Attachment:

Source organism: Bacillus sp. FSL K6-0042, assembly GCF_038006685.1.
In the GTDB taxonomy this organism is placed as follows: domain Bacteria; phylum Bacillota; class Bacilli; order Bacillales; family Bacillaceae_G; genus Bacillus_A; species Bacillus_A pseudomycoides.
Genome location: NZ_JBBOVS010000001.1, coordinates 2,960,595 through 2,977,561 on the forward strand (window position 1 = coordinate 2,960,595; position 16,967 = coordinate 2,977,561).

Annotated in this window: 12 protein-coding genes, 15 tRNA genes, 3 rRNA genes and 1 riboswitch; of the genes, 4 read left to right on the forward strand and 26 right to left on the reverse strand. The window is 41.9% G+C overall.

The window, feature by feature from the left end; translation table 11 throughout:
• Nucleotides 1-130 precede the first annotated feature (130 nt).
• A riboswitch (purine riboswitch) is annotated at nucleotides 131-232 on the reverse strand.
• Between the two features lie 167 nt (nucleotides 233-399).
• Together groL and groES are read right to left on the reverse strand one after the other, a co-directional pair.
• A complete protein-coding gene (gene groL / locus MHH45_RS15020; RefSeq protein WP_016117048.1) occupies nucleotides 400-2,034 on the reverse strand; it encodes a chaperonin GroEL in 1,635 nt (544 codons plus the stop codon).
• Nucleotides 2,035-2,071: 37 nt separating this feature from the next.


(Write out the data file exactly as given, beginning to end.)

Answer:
Source organism: Bacillus sp. FSL K6-0042, assembly GCF_038006685.1.
In the GTDB taxonomy this organism is placed as follows: domain Bacteria; phylum Bacillota; class Bacilli; order Bacillales; family Bacillaceae_G; genus Bacillus_A; species Bacillus_A pseudomycoides.
Genome location: NZ_JBBOVS010000001.1, coordinates 2,960,595 through 2,977,561 on the forward strand (window position 1 = coordinate 2,960,595; position 16,967 = coordinate 2,977,561).

Annotated in this window: 12 protein-coding genes, 15 tRNA genes, 3 rRNA genes and 1 riboswitch; of the genes, 4 read left to right on the forward strand and 26 right to left on the reverse strand. The window is 41.9% G+C overall.

The window, feature by feature from the left end; translation table 11 throughout:
• Nucleotides 1-130 precede the first annotated feature (130 nt).
• A riboswitch (purine riboswitch) is annotated at nucleotides 131-232 on the reverse strand.
• Between the two features lie 167 nt (nucleotides 233-399).
• Together groL and groES are read right to left on the reverse strand one after the other, a co-directional pair.
• A complete protein-coding gene (gene groL / locus MHH45_RS15020; RefSeq protein WP_016117048.1) occupies nucleotides 400-2,034 on the reverse strand; it encodes a chaperonin GroEL in 1,635 nt (544 codons plus the stop codon).
• Nucleotides 2,035-2,071: 37 nt separating this feature from the next.